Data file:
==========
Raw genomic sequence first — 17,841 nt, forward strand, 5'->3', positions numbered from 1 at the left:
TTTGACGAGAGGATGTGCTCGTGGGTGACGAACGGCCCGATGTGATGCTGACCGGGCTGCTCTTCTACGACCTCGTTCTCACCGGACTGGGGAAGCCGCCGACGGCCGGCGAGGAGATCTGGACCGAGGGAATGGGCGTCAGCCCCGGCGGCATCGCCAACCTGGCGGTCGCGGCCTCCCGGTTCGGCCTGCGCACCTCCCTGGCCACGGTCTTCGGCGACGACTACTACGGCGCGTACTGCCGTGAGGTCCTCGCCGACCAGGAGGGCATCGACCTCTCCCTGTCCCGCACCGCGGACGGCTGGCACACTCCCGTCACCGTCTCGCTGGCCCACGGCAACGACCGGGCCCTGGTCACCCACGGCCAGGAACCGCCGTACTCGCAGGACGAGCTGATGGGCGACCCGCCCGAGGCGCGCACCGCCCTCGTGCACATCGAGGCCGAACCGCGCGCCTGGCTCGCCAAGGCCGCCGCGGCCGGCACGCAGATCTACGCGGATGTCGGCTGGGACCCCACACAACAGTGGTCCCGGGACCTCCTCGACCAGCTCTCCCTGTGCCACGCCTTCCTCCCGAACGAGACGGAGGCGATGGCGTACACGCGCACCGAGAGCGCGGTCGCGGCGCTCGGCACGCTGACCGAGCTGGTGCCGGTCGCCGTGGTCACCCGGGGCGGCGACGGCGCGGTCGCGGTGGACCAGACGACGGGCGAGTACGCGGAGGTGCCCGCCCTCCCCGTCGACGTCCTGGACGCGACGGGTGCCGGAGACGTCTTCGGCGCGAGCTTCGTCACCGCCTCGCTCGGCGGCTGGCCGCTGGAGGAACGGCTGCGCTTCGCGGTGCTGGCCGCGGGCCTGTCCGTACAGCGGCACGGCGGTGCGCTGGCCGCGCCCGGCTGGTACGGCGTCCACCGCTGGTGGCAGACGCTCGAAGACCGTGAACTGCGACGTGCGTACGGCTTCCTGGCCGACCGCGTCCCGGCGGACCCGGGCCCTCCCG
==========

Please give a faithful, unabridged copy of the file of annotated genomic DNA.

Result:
Raw genomic sequence first — 17,841 nt, forward strand, 5'->3', positions numbered from 1 at the left:
TTTGACGAGAGGATGTGCTCGTGGGTGACGAACGGCCCGATGTGATGCTGACCGGGCTGCTCTTCTACGACCTCGTTCTCACCGGACTGGGGAAGCCGCCGACGGCCGGCGAGGAGATCTGGACCGAGGGAATGGGCGTCAGCCCCGGCGGCATCGCCAACCTGGCGGTCGCGGCCTCCCGGTTCGGCCTGCGCACCTCCCTGGCCACGGTCTTCGGCGACGACTACTACGGCGCGTACTGCCGTGAGGTCCTCGCCGACCAGGAGGGCATCGACCTCTCCCTGTCCCGCACCGCGGACGGCTGGCACACTCCCGTCACCGTCTCGCTGGCCCACGGCAACGACCGGGCCCTGGTCACCCACGGCCAGGAACCGCCGTACTCGCAGGACGAGCTGATGGGCGACCCGCCCGAGGCGCGCACCGCCCTCGTGCACATCGAGGCCGAACCGCGCGCCTGGCTCGCCAAGGCCGCCGCGGCCGGCACGCAGATCTACGCGGATGTCGGCTGGGACCCCACACAACAGTGGTCCCGGGACCTCCTCGACCAGCTCTCCCTGTGCCACGCCTTCCTCCCGAACGAGACGGAGGCGATGGCGTACACGCGCACCGAGAGCGCGGTCGCGGCGCTCGGCACGCTGACCGAGCTGGTGCCGGTCGCCGTGGTCACCCGGGGCGGCGACGGCGCGGTCGCGGTGGACCAGACGACGGGCGAGTACGCGGAGGTGCCCGCCCTCCCCGTCGACGTCCTGGACGCGACGGGTGCCGGAGACGTCTTCGGCGCGAGCTTCGTCACCGCCTCGCTCGGCGGCTGGCCGCTGGAGGAACGGCTGCGCTTCGCGGTGCTGGCCGCGGGCCTGTCCGTACAGCGGCACGGCGGTGCGCTGGCCGCGCCCGGCTGGTACGGCGTCCACCGCTGGTGGCAGACGCTCGAAGACCGTGAACTGCGACGTGCGTACGGCTTCCTGGCCGACCGCGTCCCGGCGGACCCGGGCCCTCCCG